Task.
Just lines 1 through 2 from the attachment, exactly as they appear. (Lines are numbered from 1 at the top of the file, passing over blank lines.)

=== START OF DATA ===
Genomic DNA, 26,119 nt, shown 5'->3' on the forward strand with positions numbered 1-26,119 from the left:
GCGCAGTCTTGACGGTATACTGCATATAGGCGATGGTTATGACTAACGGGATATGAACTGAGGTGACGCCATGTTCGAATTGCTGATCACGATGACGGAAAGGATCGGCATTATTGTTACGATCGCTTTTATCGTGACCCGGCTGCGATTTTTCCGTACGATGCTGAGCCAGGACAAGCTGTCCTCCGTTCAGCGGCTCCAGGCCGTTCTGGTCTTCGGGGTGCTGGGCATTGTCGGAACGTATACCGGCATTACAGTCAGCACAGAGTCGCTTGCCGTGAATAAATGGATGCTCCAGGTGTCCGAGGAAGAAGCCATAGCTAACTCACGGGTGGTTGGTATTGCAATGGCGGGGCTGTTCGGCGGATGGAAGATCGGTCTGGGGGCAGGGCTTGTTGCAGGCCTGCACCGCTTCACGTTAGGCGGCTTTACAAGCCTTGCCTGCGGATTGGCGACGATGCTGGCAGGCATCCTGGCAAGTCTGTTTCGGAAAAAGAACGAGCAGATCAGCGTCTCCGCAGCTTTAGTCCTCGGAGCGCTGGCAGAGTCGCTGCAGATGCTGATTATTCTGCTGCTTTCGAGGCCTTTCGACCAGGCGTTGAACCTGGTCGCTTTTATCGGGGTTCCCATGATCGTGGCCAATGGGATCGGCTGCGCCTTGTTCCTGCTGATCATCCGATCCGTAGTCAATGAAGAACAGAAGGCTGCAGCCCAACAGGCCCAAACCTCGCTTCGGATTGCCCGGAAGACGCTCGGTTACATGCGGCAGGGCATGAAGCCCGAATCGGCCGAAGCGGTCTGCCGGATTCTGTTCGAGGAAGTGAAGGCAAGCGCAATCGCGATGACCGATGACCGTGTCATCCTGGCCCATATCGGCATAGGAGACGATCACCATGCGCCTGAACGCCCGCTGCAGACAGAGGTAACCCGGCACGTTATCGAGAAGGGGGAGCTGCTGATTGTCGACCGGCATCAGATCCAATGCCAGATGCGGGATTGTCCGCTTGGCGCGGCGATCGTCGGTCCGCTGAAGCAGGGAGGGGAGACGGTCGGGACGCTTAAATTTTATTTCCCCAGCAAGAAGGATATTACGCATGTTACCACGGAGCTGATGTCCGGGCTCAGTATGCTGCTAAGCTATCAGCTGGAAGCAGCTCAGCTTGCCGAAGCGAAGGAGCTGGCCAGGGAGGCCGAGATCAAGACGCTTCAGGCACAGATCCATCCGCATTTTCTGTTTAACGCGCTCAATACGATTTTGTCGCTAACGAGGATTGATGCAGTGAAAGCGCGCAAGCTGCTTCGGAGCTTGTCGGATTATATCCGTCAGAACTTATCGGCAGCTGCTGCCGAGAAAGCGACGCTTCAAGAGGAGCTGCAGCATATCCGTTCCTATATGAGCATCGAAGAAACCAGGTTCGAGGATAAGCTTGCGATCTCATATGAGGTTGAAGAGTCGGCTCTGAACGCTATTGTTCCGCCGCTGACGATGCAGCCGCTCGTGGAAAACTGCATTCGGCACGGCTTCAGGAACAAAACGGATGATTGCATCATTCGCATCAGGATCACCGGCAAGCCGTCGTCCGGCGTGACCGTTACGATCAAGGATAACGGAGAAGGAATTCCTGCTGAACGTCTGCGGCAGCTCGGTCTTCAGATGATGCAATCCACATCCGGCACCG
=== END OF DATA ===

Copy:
Genomic DNA, 26,119 nt, shown 5'->3' on the forward strand with positions numbered 1-26,119 from the left:
GCGCAGTCTTGACGGTATACTGCATATAGGCGATGGTTATGACTAACGGGATATGAACTGAGGTGACGCCATGTTCGAATTGCTGATCACGATGACGGAAAGGATCGGCATTATTGTTACGATCGCTTTTATCGTGACCCGGCTGCGATTTTTCCGTACGATGCTGAGCCAGGACAAGCTGTCCTCCGTTCAGCGGCTCCAGGCCGTTCTGGTCTTCGGGGTGCTGGGCATTGTCGGAACGTATACCGGCATTACAGTCAGCACAGAGTCGCTTGCCGTGAATAAATGGATGCTCCAGGTGTCCGAGGAAGAAGCCATAGCTAACTCACGGGTGGTTGGTATTGCAATGGCGGGGCTGTTCGGCGGATGGAAGATCGGTCTGGGGGCAGGGCTTGTTGCAGGCCTGCACCGCTTCACGTTAGGCGGCTTTACAAGCCTTGCCTGCGGATTGGCGACGATGCTGGCAGGCATCCTGGCAAGTCTGTTTCGGAAAAAGAACGAGCAGATCAGCGTCTCCGCAGCTTTAGTCCTCGGAGCGCTGGCAGAGTCGCTGCAGATGCTGATTATTCTGCTGCTTTCGAGGCCTTTCGACCAGGCGTTGAACCTGGTCGCTTTTATCGGGGTTCCCATGATCGTGGCCAATGGGATCGGCTGCGCCTTGTTCCTGCTGATCATCCGATCCGTAGTCAATGAAGAACAGAAGGCTGCAGCCCAACAGGCCCAAACCTCGCTTCGGATTGCCCGGAAGACGCTCGGTTACATGCGGCAGGGCATGAAGCCCGAATCGGCCGAAGCGGTCTGCCGGATTCTGTTCGAGGAAGTGAAGGCAAGCGCAATCGCGATGACCGATGACCGTGTCATCCTGGCCCATATCGGCATAGGAGACGATCACCATGCGCCTGAACGCCCGCTGCAGACAGAGGTAACCCGGCACGTTATCGAGAAGGGGGAGCTGCTGATTGTCGACCGGCATCAGATCCAATGCCAGATGCGGGATTGTCCGCTTGGCGCGGCGATCGTCGGTCCGCTGAAGCAGGGAGGGGAGACGGTCGGGACGCTTAAATTTTATTTCCCCAGCAAGAAGGATATTACGCATGTTACCACGGAGCTGATGTCCGGGCTCAGTATGCTGCTAAGCTATCAGCTGGAAGCAGCTCAGCTTGCCGAAGCGAAGGAGCTGGCCAGGGAGGCCGAGATCAAGACGCTTCAGGCACAGATCCATCCGCATTTTCTGTTTAACGCGCTCAATACGATTTTGTCGCTAACGAGGATTGATGCAGTGAAAGCGCGCAAGCTGCTTCGGAGCTTGTCGGATTATATCCGTCAGAACTTATCGGCAGCTGCTGCCGAGAAAGCGACGCTTCAAGAGGAGCTGCAGCATATCCGTTCCTATATGAGCATCGAAGAAACCAGGTTCGAGGATAAGCTTGCGATCTCATATGAGGTTGAAGAGTCGGCTCTGAACGCTATTGTTCCGCCGCTGACGATGCAGCCGCTCGTGGAAAACTGCATTCGGCACGGCTTCAGGAACAAAACGGATGATTGCATCATTCGCATCAGGATCACCGGCAAGCCGTCGTCCGGCGTGACCGTTACGATCAAGGATAACGGAGAAGGAATTCCTGCTGAACGTCTGCGGCAGCTCGGTCTTCAGATGATGCAATCCACATCCGGCACCG